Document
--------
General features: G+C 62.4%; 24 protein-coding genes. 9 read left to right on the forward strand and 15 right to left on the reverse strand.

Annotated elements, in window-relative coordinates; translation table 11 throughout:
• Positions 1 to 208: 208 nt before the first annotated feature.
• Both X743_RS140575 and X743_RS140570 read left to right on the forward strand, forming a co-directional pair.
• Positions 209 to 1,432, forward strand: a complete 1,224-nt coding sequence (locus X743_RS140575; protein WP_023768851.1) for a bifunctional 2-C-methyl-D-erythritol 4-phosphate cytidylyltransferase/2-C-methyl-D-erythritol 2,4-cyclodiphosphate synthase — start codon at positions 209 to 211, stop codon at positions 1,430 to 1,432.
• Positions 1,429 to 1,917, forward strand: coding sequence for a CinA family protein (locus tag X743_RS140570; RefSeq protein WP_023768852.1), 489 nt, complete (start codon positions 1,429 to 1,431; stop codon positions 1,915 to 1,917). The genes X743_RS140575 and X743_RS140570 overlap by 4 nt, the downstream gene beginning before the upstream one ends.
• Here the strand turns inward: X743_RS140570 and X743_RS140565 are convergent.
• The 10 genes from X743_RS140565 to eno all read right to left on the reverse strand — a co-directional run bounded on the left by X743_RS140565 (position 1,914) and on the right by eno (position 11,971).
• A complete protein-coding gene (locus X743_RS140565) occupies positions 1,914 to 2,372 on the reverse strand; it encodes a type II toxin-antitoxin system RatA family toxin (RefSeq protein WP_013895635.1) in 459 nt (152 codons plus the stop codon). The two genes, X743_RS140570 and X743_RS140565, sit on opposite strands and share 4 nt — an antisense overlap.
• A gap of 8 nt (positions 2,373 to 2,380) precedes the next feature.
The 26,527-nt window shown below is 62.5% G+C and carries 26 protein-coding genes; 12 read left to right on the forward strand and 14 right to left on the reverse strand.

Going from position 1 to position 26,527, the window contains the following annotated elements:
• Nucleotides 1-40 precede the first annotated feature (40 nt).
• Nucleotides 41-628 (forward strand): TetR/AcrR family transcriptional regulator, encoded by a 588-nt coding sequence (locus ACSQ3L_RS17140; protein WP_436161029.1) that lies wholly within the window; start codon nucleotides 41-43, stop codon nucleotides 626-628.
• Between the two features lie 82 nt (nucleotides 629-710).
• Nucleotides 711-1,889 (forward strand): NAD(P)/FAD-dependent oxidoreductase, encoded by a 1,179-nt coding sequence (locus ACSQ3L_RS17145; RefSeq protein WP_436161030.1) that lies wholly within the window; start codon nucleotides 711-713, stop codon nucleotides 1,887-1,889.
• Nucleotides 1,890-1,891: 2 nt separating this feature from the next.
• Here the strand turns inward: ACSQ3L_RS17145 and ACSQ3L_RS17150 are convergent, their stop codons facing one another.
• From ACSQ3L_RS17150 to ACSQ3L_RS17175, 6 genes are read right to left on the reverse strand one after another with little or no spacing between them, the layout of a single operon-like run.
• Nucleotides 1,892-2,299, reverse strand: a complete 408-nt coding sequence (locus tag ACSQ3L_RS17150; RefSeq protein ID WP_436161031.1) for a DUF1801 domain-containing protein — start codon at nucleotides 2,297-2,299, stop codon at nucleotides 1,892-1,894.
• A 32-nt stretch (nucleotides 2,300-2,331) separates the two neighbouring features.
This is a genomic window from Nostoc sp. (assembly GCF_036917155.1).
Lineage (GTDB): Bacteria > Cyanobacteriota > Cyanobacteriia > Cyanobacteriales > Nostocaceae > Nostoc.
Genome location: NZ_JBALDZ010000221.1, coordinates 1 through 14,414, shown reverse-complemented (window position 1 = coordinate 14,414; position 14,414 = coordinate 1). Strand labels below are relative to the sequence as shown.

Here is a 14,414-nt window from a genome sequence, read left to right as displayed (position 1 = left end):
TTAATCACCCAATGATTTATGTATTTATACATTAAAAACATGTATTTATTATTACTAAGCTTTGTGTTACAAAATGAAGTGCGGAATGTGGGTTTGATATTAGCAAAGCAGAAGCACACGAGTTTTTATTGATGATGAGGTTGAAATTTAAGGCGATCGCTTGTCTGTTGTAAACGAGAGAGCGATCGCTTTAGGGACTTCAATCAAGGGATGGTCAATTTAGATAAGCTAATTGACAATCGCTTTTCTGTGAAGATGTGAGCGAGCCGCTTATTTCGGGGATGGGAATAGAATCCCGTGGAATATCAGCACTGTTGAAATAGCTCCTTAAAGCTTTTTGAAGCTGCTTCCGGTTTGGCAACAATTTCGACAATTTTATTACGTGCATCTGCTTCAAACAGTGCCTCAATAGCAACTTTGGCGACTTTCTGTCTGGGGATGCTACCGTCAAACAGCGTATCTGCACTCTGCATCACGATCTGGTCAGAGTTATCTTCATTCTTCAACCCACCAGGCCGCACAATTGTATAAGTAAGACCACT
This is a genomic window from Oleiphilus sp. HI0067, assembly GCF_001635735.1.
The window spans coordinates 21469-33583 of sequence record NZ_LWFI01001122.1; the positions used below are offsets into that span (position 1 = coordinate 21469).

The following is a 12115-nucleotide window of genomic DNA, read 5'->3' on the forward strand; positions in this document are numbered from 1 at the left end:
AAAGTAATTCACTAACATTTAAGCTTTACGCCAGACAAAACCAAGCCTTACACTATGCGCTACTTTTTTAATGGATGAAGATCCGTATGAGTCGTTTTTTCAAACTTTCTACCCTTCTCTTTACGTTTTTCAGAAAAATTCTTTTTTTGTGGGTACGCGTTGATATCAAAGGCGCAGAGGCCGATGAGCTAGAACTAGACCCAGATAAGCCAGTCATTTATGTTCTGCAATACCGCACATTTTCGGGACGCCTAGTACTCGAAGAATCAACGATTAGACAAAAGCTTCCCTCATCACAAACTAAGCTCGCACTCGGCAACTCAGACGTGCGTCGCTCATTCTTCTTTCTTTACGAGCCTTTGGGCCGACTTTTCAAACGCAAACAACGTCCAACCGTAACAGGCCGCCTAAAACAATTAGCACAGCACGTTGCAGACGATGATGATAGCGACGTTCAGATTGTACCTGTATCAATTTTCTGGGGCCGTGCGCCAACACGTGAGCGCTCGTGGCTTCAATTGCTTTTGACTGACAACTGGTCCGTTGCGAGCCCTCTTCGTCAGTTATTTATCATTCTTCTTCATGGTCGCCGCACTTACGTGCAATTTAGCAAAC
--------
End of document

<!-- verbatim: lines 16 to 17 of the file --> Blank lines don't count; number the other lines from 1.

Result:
• Nucleotides 711-1,889 (forward strand): NAD(P)/FAD-dependent oxidoreductase, encoded by a 1,179-nt coding sequence (locus ACSQ3L_RS17145; RefSeq protein WP_436161030.1) that lies wholly within the window; start codon nucleotides 711-713, stop codon nucleotides 1,887-1,889.
• Nucleotides 1,890-1,891: 2 nt separating this feature from the next.